Burundian President Pierre Nkurunziza has died after suffering what the government said was a heart attack, two months before he was scheduled to leave office.
Nkurunziza died at the Karusi Hospital in eastern Burundi late Monday, two days after he reported feeling unwell and was taken to the facility, the government reported in a news release posted Tuesday on social media.
URGENT: Le Gouvernement de la République du Burundi annonce avec une très grande tristesse le décès inopiné de Son Excellence Pierre Nkurunziza, Président de la République du Burundi, survenu à l’Hôpital du Cinquantenaire de Karusi suite à un arrêt cardiaque ce 8 juin 2020. pic.twitter.com/PP46kKzAM5— Burundi Government (@BurundiGov) June 9, 2020
VOA's Central Africa service reported a heavy military presence around the hospital Tuesday.
Nkurunziza's wife, Denise Bucumi Nkurunziza, was airlifted to a hospital in Kenya's capital in late May after contracting COVID-19. She is still recovering in a Nairobi hospital, but her illness triggered rumors that the president had caught the disease as well.
Nkurunziza, 55, was sworn in as president in 2005, at the end of Burundi's civil war. He was re-elected in 2010. His decision to run for a controversial third term in 2015 set off a failed coup and violence that left hundreds dead and prompted hundreds of thousands of Burundians to flee the country.
He was due to step down Aug. 20 after his hand-picked successor, General Evariste Ndayishimiye, won the presidential election on May 20.
According to Burundi's constitution, if the country's president dies, he is to be replaced by the president of the National Assembly. There was no immediate word Tuesday on when the assembly leader, Pascal Nyabenda, might take office.
Legal scholar Pacifique Manirakiza raised some uncertainty about succession.
"The constitution is clear about how to replace a president when he dies or steps down, but what the constitution doesn't say is how to replace a president when there is an incoming president in the waiting," said Manirakiza, associate professor of law at the University of Ottawa in Canada.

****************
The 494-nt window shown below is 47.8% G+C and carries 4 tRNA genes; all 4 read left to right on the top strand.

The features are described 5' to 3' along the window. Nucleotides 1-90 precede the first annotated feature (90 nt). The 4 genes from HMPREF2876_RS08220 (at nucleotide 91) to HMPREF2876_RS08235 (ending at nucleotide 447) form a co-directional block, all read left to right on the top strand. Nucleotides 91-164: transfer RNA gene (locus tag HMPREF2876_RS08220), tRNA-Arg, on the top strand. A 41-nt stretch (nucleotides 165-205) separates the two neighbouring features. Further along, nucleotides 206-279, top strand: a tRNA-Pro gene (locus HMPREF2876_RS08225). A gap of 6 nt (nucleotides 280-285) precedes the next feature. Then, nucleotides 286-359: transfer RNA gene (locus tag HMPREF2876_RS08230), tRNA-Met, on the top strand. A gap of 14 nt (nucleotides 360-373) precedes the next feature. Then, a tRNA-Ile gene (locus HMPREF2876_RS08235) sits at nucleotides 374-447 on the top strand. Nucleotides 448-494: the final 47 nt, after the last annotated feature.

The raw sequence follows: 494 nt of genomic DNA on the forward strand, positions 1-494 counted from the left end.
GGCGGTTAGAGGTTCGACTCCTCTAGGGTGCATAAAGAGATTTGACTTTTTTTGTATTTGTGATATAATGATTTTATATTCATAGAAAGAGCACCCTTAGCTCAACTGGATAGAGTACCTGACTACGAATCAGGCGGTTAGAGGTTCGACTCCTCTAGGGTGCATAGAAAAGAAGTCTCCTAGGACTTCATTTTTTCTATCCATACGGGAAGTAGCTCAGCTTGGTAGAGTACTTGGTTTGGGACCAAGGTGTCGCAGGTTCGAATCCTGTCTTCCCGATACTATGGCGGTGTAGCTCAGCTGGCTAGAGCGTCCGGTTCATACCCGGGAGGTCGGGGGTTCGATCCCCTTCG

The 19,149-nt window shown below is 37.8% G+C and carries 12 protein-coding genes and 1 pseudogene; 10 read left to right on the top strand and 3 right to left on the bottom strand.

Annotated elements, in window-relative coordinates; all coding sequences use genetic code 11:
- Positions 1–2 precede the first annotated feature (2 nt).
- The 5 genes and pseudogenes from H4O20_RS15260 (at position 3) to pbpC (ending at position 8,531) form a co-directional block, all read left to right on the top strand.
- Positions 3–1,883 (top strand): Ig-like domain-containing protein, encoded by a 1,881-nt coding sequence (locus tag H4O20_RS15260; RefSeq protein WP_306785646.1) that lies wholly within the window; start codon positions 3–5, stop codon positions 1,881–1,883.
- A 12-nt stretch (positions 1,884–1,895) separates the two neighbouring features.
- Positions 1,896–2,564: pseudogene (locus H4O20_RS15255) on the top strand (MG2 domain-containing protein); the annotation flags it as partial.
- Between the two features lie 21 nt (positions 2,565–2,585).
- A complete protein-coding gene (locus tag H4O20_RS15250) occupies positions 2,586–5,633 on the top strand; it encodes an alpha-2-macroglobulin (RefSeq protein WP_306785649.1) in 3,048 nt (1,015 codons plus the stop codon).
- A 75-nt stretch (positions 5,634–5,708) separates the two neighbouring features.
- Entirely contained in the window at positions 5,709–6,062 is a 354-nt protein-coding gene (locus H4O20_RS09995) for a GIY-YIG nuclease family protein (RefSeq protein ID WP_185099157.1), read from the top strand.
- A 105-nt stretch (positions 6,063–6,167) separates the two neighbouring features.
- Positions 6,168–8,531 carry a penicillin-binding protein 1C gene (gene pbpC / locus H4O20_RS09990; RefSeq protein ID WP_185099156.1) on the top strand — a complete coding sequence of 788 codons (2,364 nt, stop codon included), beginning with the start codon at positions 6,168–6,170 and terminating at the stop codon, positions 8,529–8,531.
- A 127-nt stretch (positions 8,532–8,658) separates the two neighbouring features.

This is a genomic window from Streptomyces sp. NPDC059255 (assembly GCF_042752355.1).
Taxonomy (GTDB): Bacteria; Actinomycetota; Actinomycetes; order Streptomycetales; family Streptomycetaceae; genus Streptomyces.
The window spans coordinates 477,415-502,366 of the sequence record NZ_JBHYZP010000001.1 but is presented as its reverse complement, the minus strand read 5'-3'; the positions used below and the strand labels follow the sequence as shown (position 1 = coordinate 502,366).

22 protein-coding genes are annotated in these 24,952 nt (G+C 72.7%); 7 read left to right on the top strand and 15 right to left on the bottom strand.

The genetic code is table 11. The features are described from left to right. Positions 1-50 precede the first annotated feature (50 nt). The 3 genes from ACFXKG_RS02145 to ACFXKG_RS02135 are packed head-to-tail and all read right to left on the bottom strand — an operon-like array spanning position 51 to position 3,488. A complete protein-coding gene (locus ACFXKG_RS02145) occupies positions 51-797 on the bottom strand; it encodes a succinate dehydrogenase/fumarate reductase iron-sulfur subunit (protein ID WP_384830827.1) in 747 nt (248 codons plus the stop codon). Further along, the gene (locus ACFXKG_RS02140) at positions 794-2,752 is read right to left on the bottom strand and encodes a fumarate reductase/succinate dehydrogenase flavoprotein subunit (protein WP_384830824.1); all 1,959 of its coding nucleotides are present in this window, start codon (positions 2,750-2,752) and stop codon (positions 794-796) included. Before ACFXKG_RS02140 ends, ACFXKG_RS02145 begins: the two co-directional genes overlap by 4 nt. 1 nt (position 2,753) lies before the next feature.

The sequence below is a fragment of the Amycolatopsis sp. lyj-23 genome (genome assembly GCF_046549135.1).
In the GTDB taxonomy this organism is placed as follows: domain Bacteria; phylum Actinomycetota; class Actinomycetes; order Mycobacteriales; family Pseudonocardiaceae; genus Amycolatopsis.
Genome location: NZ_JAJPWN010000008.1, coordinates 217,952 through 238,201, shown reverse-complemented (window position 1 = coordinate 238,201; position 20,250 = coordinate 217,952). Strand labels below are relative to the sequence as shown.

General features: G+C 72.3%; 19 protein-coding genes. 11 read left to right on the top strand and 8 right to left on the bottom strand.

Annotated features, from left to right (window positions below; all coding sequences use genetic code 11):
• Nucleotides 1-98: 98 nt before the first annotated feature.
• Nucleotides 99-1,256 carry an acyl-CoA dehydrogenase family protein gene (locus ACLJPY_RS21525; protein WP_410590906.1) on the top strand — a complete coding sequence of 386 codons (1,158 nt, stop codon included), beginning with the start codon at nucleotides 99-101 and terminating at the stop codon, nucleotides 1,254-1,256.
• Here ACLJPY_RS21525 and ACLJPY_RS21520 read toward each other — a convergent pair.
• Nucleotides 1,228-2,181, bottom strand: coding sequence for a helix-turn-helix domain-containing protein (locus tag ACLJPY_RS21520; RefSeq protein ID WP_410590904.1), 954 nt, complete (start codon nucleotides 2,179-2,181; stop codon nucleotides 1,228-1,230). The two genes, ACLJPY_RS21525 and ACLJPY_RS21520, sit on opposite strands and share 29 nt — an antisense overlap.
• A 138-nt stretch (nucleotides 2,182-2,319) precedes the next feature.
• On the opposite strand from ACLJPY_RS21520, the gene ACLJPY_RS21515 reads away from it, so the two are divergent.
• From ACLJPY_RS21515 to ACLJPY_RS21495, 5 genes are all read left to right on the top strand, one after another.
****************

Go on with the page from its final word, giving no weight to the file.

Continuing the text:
He told VOA that the constitution provided a three-month interim post to give authorities time "to organize elections. … But in the case of Burundi now, we have the president-elect who is waiting for the swearing-in."
Government spokesman Prosper Ntahorwamiye, in an interview with Deutsche Welle, said, "We ask the Burundian people to remain calm and to continue to pray."
Reactions to death
In a statement Tuesday, Human Rights Watch said Nkurunziza ruled Burundi through fear and crushed dissent.
In 2017, Burundi withdrew from the International Criminal Court after refusing to cooperate with prosecutors alleging that troops loyal to Nkurunziza had committed war crimes – including rape, torture and murder – against his political adversaries. The government has denied those allegations.
In late 2018, Burundi ordered the U.N. Human Rights Council to close its office in eastern Burundi, after a report alleging the "involvement of the regime in systematic abuses and a risk of genocide."
In mid-May, Burundi expelled four officials from the World Health Organization without explanation, despite the coronavirus pandemic. Nkurunziza – a born-again Christian and, like his wife, a pastor – had claimed God gave special protection to faithful Burundians.
The country officially had 83 confirmed cases and one death as of Tuesday, though the French news agency, Agence France-Presse, said doctors in Bujumbura confidentially spoke of many unreported cases and deaths.
U.N. Secretary-General Antonio Guterres offered his condolences to Nkurunziza's family as well as residents of Burundi, according to a statement released Tuesday by Guterres' spokesman, Stephane Dujarric.
Gervais Rufyikiri, who served in the Senate and then, from 2010 to 2015, as second vice president, told VOA that he and Nkurunziza "worked together on many projects, some of which contributed to Burundi's development." Rufyikiri didn't specify what he considered his accomplishments, but he acknowledged "the national economy did not turn out as we had hoped."
Burundi remains one of the globe's poorest countries, according to the World Bank, with most people living in poverty, especially in rural areas. The late president found his strongest support in those areas, where he was considered a man of the people because he helped with harvests and organized prayer services. After the coup attempt in 2015, he moved from the then-capital, Bujumbura, to his northern hometown of Ngozi.
The two men's relationship ruptured in 2015 when Nkurunziza decided to seek a third term. Rufyikiri fled the country.
Speaking from exile in Switzerland, he added, "My wish for Burundi is not to go back into violence as we experienced in the past. … Whenever there is war, many people shed tears."
Nkurunziza had not intended to surrender all the privileges of leadership after leaving the presidency. The ruling CNDD-FDD party anointed him its Eternal Supreme Guide in 2018. The government said that when he stepped down, it would send him off with 1 billion Burundi francs – about $535,000 – plus a villa.
VOA Central Africa Service's Geoffrey Mutagoma also contributed to this report.